Changes in a coral reef fishery along a gradient of fishing pressure in an Indonesian marine protected area

Campbell, S.J.; Mukminin, A.; Kartawijaya, T.; Huchery, C.; Cinner, J.E.

Aquatic Conservation Marine and Freshwater Ecosystems 24(1): 92-103

2014


ISSN/ISBN: 1052-7613
DOI: 10.1002/aqc.2359
Accession: 036909547

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Abstract
Human population growth, rising incomes, and increased commercialization of marine resources promote demand for reef fish, yet few studies in Indonesia have examined how artisanal fisheries are influenced by the socio-cultural conditions that contribute to their exploitation. This study examined artisanal fisheries of Karimunjawa National Park, Java, to understand how the condition of an artisanal fishery was related to socio-cultural factors, along a gradient in fishing pressure. A total of 8674 fishes landed in Karimunjawa by fishers using four artisanal fishing gears were examined to understand how the condition of the artisanal fishery (standard and infinite fish length, trophic level and weight) related to fishing gear use, village fishing grounds, management, human population size, human population density and estimated fishing pressure.Depletion in fish lengths and trophic structure were found at or above 46 fishing trips day-1?km-2, suggesting that fishing pressure is a key factor driving fishery catch structure. When catch characteristics were examined in relation to the fishing pressure estimates from each village, negative correlations were found between inshore fishing pressure (no. trips day-1?km-2) and all four fish catch characteristics, but owing to small sample sizes (n?=?5), only the effects on trophic level were significant.Fishery closures had limited impact on fish characteristics, and lack of any effect of spatial controls on fishing also supports the notion that fishing pressure and the types of fishing gears used, most likely driven by human population densities, are the greatest drivers of reef fish catch characteristics in the Karimunjawa fishery.In the absence of support for fishery closures from local fishing communities or adequate enforcement of fishery closures, targeted gear or species management strategies that limit impacts on large-bodied fish and aim to conserve key species may be more effective in improving the size and trophic structure of fish populations.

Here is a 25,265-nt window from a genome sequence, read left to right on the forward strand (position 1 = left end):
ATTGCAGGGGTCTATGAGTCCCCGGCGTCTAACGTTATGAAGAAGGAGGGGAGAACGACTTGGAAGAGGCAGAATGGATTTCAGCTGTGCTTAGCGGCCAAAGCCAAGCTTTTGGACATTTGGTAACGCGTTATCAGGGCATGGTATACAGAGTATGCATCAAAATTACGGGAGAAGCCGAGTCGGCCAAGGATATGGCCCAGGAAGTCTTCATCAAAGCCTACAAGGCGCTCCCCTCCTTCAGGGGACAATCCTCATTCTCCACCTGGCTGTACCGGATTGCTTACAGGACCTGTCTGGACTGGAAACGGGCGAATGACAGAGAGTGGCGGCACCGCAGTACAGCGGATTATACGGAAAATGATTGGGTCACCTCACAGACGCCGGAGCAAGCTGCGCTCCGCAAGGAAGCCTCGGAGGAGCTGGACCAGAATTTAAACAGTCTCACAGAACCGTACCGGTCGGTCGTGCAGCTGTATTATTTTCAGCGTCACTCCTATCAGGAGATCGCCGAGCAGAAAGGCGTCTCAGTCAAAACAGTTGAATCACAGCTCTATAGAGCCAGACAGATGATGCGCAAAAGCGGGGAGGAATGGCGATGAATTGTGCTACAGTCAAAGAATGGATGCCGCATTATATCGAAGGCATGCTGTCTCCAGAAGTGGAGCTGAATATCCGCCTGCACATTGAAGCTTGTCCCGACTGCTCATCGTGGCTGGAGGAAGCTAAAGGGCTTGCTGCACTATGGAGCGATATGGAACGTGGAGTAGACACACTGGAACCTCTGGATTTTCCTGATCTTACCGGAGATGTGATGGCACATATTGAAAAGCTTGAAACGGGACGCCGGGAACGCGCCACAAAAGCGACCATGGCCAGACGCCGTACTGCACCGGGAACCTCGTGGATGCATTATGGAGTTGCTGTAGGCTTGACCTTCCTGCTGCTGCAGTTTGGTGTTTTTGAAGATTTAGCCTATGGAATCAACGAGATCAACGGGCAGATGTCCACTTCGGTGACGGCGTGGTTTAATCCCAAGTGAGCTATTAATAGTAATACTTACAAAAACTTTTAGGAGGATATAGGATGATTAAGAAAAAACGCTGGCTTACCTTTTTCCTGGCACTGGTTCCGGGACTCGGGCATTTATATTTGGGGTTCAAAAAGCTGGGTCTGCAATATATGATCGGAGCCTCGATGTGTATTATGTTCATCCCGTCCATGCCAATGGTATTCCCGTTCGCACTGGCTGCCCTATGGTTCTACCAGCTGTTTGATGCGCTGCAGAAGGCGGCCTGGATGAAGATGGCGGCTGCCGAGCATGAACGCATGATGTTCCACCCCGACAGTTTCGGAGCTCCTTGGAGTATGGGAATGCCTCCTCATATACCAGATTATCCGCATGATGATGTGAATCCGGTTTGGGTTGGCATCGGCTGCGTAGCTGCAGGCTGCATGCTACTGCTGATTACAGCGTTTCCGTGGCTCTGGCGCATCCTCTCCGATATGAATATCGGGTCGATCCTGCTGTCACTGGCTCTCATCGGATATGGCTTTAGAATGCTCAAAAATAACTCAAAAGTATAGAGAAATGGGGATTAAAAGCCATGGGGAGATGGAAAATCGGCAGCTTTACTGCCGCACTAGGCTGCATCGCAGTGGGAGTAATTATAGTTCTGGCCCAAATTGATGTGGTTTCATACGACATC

Changes in a coral reef fishery along a gradient of fishing pressure in an Indonesian marine protected area